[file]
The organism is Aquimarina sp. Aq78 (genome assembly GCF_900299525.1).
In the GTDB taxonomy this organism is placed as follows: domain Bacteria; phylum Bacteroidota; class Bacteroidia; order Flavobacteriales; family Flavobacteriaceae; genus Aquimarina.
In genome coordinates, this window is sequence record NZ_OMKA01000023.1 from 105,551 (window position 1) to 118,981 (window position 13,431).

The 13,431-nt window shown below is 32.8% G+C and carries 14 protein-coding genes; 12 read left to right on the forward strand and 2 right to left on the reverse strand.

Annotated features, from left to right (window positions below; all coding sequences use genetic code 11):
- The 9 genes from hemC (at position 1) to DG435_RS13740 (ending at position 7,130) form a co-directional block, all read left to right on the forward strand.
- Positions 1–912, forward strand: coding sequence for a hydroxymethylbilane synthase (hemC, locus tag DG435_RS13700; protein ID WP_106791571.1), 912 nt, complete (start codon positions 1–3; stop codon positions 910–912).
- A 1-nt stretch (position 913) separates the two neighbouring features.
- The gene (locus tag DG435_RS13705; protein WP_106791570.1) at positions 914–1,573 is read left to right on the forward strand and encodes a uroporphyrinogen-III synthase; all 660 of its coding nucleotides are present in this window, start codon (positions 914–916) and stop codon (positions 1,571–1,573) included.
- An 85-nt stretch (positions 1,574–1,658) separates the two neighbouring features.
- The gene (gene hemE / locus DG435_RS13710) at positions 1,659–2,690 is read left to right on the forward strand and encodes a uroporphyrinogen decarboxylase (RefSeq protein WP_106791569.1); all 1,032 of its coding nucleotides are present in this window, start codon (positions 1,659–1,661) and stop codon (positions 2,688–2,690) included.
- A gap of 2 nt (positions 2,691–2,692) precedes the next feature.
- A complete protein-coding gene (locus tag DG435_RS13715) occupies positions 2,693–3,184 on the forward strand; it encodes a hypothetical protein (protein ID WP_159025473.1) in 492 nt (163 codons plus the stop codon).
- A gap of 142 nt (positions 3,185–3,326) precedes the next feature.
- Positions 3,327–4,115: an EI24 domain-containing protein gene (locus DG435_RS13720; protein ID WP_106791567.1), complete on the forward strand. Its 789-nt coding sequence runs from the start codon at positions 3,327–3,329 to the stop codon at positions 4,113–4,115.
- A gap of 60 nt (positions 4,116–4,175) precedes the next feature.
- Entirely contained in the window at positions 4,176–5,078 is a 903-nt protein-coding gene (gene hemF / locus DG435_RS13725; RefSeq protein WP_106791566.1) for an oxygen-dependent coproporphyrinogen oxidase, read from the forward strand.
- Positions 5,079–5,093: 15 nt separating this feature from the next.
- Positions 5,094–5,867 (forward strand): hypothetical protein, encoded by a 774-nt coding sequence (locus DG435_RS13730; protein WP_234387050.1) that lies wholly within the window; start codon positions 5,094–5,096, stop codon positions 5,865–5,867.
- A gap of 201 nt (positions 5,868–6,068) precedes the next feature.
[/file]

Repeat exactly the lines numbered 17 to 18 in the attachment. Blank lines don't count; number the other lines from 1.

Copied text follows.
- Entirely contained in the window at positions 4,176–5,078 is a 903-nt protein-coding gene (gene hemF / locus DG435_RS13725; RefSeq protein WP_106791566.1) for an oxygen-dependent coproporphyrinogen oxidase, read from the forward strand.
- Positions 5,079–5,093: 15 nt separating this feature from the next.